Microsoft KB Archive/106181
Article ID: 106181
Article Last Modified on 10/11/2006
- Microsoft Access 1.0 Standard Edition
- Microsoft Access 1.1 Standard Edition
- Microsoft Access 2.0 Standard Edition
- Microsoft Access 95 Standard Edition
This article was previously published under Q106181
Moderate: Requires basic macro, coding, and interoperability skills.
When you click Cancel to cancel printing started by a macro that contains a function with a DoCmd.PrintOut acPrintAll statement (or DoCmd Print A_Printall statement in Microsoft Access versions 1.x and 2.0), you may receive a series of alert messages.
This behavior is by design. It allows you to trap and test for execution failure and cancellation as individual results.
Steps to Reproduce Behavior
Create a new module and type the following code.
In Microsoft Access for Windows 95 version 7.0:
Option Explicit Function PrintTest() DoCmd.PrintOut acPRINTALL,,,True End Function
In Microsoft Access versions 1.x and 2.0:
Option Explicit Function PrintTest() DoCmd Print A_PRINTALL,,,True End Function
- Save the module as Print Test Module.
Create the following new macro and save it as Print Test Macro:
Macro Name Action --------------------------- Print Test Macro RunCode Print Test Macro Actions ----------------------------- RunCode Function Name: PrintTest()
- Create a new form and add a command button to the form. Set the command button's OnClick property to Print Test Macro.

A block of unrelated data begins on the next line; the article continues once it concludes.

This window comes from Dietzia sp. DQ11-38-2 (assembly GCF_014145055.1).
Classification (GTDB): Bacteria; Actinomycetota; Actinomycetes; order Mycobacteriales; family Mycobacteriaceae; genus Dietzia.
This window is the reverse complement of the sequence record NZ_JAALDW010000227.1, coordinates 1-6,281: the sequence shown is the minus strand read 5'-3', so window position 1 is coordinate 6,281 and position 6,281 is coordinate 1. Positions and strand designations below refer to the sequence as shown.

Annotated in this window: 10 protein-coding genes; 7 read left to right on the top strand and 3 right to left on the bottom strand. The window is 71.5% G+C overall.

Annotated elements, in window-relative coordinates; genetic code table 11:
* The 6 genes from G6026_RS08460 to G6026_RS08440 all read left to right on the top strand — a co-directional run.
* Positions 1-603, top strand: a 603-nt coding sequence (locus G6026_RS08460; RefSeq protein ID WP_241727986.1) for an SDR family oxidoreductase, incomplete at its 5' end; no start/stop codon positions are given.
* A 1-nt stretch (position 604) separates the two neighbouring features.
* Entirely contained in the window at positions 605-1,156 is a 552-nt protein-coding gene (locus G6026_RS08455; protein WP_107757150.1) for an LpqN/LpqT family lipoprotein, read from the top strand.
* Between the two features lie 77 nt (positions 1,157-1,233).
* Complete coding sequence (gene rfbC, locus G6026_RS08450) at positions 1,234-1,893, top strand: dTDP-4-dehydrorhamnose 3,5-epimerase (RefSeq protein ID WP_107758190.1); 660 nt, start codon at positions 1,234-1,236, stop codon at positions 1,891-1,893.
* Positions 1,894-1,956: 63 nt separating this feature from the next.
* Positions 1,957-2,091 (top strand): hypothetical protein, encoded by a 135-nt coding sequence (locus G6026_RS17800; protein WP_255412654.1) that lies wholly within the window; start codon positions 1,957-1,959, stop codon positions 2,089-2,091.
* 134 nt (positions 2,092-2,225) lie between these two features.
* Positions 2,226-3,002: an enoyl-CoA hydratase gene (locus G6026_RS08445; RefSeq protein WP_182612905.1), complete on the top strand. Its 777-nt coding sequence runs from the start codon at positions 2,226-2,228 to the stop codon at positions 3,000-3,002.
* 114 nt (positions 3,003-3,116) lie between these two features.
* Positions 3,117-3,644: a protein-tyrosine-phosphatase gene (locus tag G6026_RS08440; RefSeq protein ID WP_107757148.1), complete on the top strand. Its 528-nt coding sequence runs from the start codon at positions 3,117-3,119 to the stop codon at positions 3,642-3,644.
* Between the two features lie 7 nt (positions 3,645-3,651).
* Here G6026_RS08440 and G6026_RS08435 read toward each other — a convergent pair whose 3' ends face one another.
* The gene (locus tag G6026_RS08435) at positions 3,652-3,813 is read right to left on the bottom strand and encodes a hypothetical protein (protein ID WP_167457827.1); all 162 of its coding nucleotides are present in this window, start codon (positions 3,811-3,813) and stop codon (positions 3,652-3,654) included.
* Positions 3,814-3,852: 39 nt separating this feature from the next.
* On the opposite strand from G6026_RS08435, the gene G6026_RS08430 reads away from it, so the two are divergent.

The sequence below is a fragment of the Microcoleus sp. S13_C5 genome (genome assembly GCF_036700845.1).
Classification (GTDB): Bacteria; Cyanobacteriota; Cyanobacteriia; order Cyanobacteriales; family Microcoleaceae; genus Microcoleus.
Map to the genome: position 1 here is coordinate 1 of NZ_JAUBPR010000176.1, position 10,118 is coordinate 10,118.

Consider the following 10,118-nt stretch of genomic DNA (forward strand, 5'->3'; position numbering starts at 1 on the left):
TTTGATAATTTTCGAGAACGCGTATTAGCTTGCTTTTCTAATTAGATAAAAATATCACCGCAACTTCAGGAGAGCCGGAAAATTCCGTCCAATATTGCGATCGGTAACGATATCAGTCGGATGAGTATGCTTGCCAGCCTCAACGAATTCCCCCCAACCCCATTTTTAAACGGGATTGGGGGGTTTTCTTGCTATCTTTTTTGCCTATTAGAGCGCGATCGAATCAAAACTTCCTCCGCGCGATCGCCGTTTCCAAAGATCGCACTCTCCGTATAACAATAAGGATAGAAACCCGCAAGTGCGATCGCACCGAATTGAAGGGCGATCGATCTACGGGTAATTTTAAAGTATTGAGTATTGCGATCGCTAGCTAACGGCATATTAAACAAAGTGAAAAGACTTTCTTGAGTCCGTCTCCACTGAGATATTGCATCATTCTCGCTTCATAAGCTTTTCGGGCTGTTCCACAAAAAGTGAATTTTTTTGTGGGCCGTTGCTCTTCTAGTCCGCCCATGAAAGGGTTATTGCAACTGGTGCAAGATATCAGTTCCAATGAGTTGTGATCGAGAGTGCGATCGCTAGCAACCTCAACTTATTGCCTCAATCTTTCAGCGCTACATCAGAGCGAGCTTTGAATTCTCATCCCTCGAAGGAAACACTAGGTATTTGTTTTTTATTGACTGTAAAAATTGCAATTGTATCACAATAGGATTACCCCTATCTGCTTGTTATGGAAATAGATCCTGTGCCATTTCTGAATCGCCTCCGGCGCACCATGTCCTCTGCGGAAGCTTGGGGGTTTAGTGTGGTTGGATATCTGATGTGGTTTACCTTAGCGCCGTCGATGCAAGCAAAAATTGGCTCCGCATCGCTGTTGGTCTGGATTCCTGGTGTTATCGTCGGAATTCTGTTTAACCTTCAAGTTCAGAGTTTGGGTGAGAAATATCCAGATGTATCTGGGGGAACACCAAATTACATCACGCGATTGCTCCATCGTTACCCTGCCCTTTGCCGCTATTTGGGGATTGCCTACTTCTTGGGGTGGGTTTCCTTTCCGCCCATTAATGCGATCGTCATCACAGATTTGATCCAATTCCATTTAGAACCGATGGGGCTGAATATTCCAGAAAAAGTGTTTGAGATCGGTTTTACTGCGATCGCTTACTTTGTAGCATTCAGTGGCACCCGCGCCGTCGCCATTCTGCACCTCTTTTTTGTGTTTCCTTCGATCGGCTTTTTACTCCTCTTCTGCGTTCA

NOTE: In Microsoft Access version 1.x, the OnClick property is called the OnPush property.
- View the form in Form view. Click the Print Test Macro button.
- Once printing begins, click Cancel. Note that you receive the following message.
In version 7.0:
In versions 1.x and 2.0:
- Click the Debug button (or the OK button in versions 1.x and 2.0).
- The Module Design window will be opened to the PrintTest() function. Close the Module Design window by clicking Close on the File menu. When you receive the message "Reset halted programs so Code window can be closed," click OK.
- The Action Failed dialog will be in the foreground, referring to the macro action. Click the Halt button.
For more information about debugging Microsoft Access applications, search on "debugging macros," and then either "Find problems in a macro by single stepping through it" or "Using the Debug window" using the Microsoft Access 7.0 Help Index.
Keywords: kbprb kbprogramming KB106181